Twibel: Everything you need to know about legal pitfalls a throwaway tweet can cause
Libel laws have existed for centuries, but the entry of a new player into the game can land unsuspecting Twitter users in legal hot water for causing reputational harm in a throwaway 140-character tweet.
Here is a look at the legal perils of libel via Twitter, informally known as “Twibel”.
When did Twibel come to the attention of the law?
Twitter libel High Court cases are not common in the UK. Cairns v Modi in 2011 was the first high profile Twitter libel case brought to trial in the UK, which resulted in Lalit Modi, former chairman and commissioner of the Indian Premier League, being sued for £90,000 for wrongly accusing New Zealand cricketer Chris Cairns of match-fixing in a tweet.
This was followed by McAlpine v Bercow in 2012, the most prominent case in the UK to date. Speaker’s wife Sally Bercow apologised for her “irresponsible use of Twitter” and paid £15,000 damages and politician Lord McAlpine’s costs, after tweeting “Why is Lord McAlpine trending? *Innocent face*”, which wrongly implicated him in allegations of child sex abuse during the 1970s and 1980s.
Bercow denied it was defamatory. However, Justice Tugendhat concluded that the use of the phrase “innocent face” implied that McAlpine was a paedophile and “pointed the finger of blame”.
Monroe v Hopkins is the third high profile case, and the first since the introduction of the “serious harm” test introduced by the Defamation Act (2013) which requires proof that a Tweet has caused serious reputational damage, beyond being upsetting.
Other cases have been settled out of court.
What are the repercussions of Twibel?
It is not a criminal offence although there are potentially large financial costs to be incurred on both sides.
“There is an upper limit in libel of £275,000″, said lawyer Iain Wilson of Brett Wilson LLP, a firm specialising in media law. The compensation is symbolic, designed to restore the reputation of the claimant and compensate them for distress and not designed to “punish the wrongdoer”.
Legal costs can reach as much as £500,000 on both sides, with the burden on the loser to pay the winner’s costs. Twibel cases are especially unique when it comes to defendants paying out, as they may not have the resources to do so.
Are there any differences between Twibel and libel?
No. While tweets are more transient and less likely to be seen as widely, if it counts as defaming another individual, it falls under libel laws.
Does follower count matter?
Yes. According to Wilson: “The more followers you have or the more followers people who have retweeted it have, means it’s more likely that serious harm has been sustained.”
Although Twibel and libel are the same in the eyes of the law, the level of potential damage caused is dependent on the number of followers the tweet has been sent to. An important factor in the success of defamation claims is being able to establish that serious reputational harm has been done.
In Monroe v Hopkins, the reach of Hopkins’s tweets was measured by working out how many of the 5.7 million visits to her page in May 2015 were made on the day she posted the first defamatory tweet, May 18.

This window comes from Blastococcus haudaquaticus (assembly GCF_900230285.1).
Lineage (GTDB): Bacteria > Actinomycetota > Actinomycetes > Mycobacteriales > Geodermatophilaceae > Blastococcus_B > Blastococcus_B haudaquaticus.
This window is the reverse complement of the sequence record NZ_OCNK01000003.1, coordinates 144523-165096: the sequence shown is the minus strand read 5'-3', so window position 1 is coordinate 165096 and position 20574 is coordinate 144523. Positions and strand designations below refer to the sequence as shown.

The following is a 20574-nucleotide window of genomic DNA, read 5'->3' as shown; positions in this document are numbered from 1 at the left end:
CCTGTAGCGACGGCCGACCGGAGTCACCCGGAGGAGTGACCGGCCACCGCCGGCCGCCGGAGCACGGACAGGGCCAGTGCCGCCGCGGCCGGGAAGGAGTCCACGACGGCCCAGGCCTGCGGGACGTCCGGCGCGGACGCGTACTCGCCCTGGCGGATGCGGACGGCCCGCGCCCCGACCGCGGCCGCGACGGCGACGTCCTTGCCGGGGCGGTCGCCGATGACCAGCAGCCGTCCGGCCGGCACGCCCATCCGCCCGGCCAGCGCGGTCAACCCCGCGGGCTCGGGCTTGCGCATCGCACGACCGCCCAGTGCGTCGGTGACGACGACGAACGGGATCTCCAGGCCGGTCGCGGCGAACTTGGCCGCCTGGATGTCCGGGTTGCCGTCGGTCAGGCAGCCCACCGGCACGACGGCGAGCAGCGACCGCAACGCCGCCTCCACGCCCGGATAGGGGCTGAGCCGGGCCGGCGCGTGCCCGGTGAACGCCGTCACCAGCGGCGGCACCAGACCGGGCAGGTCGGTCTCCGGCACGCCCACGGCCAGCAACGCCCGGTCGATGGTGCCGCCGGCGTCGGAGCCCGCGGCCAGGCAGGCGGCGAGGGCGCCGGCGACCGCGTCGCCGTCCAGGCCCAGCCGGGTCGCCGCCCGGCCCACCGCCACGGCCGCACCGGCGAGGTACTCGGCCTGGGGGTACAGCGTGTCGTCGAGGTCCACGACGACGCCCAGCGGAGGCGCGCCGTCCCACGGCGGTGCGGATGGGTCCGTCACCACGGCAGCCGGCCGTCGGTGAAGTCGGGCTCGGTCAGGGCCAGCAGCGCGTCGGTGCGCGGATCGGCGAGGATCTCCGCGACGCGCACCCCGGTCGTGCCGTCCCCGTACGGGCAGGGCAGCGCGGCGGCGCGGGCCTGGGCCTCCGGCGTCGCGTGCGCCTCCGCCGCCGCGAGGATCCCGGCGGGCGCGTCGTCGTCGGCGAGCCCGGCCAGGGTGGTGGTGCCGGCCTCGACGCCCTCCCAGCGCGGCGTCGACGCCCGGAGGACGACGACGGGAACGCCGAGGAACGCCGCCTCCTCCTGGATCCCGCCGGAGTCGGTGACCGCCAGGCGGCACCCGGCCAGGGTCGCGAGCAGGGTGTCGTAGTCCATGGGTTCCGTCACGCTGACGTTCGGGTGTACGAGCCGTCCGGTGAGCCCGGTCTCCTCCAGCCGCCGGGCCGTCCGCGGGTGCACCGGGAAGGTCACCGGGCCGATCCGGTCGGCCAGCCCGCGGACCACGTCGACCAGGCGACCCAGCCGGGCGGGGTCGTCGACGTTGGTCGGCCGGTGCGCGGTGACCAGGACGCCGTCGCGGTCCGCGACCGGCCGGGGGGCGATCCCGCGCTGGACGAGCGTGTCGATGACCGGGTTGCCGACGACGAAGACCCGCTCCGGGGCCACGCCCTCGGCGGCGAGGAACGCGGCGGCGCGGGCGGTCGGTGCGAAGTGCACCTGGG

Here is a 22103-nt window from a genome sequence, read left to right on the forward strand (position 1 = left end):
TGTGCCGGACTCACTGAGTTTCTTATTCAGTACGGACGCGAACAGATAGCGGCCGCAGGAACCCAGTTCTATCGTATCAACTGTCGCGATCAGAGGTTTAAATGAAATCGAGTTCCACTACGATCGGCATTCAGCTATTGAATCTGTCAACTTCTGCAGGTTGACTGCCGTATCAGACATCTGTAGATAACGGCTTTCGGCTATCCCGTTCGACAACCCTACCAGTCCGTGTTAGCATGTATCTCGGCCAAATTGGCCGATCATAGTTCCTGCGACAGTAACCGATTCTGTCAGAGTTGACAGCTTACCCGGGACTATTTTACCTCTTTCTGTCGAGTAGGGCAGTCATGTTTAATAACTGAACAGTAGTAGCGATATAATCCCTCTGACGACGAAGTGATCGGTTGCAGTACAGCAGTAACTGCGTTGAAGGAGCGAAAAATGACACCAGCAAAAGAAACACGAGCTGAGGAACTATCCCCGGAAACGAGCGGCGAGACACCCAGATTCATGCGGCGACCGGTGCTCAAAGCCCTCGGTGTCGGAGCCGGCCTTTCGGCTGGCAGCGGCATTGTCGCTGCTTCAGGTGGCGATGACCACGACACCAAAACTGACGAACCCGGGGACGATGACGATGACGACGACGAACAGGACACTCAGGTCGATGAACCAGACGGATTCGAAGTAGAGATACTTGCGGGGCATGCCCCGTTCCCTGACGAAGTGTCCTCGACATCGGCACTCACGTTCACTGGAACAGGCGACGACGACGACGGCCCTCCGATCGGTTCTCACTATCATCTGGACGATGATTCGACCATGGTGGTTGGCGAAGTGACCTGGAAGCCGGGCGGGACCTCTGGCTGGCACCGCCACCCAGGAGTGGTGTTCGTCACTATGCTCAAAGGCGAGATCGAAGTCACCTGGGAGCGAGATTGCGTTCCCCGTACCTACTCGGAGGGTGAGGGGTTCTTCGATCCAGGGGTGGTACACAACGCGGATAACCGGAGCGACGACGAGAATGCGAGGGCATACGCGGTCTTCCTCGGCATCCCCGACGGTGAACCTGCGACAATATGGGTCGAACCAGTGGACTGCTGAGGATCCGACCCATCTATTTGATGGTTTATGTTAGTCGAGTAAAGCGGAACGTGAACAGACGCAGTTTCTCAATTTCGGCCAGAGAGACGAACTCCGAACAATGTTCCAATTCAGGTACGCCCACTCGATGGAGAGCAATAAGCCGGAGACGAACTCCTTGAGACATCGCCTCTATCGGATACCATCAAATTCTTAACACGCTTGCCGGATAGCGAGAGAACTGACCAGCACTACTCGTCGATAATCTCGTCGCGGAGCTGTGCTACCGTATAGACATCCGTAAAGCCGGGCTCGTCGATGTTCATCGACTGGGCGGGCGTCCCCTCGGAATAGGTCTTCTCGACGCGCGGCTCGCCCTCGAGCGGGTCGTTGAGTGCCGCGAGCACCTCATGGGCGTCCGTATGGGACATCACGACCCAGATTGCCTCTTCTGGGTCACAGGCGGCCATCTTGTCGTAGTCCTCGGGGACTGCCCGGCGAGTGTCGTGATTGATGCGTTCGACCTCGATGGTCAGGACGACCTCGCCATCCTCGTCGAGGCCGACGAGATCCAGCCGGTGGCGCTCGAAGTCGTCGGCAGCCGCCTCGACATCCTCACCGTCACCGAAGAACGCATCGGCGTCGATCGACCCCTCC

In his judgment, Justice Warby decided that “quite clearly (Hopkins’s) followers, who number over half a million, shared the confusion you promoted”, subjecting Monroe to a “torrent of abusive and vile comment”.
In instances where few people have seen the tweet, the case could likely be thrown out as “trivial”, Wilson said.
Does a retweet count as Twibel?
Yes, and in some cases, a retweet can do more harm than the original post.
“Republishing a defamatory statement is defamatory in itself. It’s no good to say ‘I was just quoting or retweeting someone’,” says Wilson. If the person who has retweeted has more followers, and potentially more money, they become a more desirable target to sue because the potential for damage – and likelihood of a payout – is greater.
In Cairns v Modi, Wilson remarked that the original tweet was sent out to around 65 people, however it gained prominence by being retweeted and republished in an online story.
Is this an attack on free speech?
Not necessarily as the law strikes a balance through the “serious harm” test.
Although the conversational nature of social media means Twitter exchanges can be equivalent to a “chat in the pub”, according to journalist and media consultant David Banks, tweets can reach a very wide audience.
Damage does not always relate simply to how many people have seen or retweeted the post, but it also depends on if a significant number of people “within the claimant’s community have seen the post,” added Banks.
Should Twitter be doing more?
Twitter operates internationally therefore issuing warnings to users would be timely, costly and ineffectual. Banks points out that many social media users do not read the small print in the first place.
There have been very few instances of Twibel trials to deter users.
Wilson does think a “health-warning” on the sign-up page, which is not just published in small print, could be useful to users who are not familiar with media law.
Mark Stephens, a media lawyer at firm Howard Kennedy, says the issue is not with Twitter itself, but is a case of “self-censorship”.
“We all libel people every day in our gossip. But everything you say on social media is permanent and indelible.”